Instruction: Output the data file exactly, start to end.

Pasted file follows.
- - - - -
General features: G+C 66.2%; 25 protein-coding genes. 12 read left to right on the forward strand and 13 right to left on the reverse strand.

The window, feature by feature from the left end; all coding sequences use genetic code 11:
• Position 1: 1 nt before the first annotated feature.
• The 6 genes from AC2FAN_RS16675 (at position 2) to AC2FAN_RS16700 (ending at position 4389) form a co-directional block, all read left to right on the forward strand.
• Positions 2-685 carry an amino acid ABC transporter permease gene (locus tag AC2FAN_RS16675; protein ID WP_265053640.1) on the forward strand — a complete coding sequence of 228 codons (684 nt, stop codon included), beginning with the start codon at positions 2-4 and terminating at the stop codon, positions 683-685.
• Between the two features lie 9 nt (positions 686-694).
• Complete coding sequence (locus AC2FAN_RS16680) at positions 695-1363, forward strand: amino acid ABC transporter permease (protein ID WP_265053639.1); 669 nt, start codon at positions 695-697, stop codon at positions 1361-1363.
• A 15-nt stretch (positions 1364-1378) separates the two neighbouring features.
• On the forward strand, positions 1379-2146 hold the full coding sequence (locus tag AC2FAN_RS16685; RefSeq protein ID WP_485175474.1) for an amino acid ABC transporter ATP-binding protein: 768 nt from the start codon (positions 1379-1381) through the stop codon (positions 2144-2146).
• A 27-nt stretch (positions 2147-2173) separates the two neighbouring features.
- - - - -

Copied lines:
General features: G+C 66.2%; 25 protein-coding genes. 12 read left to right on the forward strand and 13 right to left on the reverse strand.

The window, feature by feature from the left end; all coding sequences use genetic code 11:
• Position 1: 1 nt before the first annotated feature.
• The 6 genes from AC2FAN_RS16675 (at position 2) to AC2FAN_RS16700 (ending at position 4389) form a co-directional block, all read left to right on the forward strand.
• Positions 2-685 carry an amino acid ABC transporter permease gene (locus tag AC2FAN_RS16675; protein ID WP_265053640.1) on the forward strand — a complete coding sequence of 228 codons (684 nt, stop codon included), beginning with the start codon at positions 2-4 and terminating at the stop codon, positions 683-685.
• Between the two features lie 9 nt (positions 686-694).
• Complete coding sequence (locus AC2FAN_RS16680) at positions 695-1363, forward strand: amino acid ABC transporter permease (protein ID WP_265053639.1); 669 nt, start codon at positions 695-697, stop codon at positions 1361-1363.
• A 15-nt stretch (positions 1364-1378) separates the two neighbouring features.
• On the forward strand, positions 1379-2146 hold the full coding sequence (locus tag AC2FAN_RS16685; RefSeq protein ID WP_485175474.1) for an amino acid ABC transporter ATP-binding protein: 768 nt from the start codon (positions 1379-1381) through the stop codon (positions 2144-2146).
• A 27-nt stretch (positions 2147-2173) separates the two neighbouring features.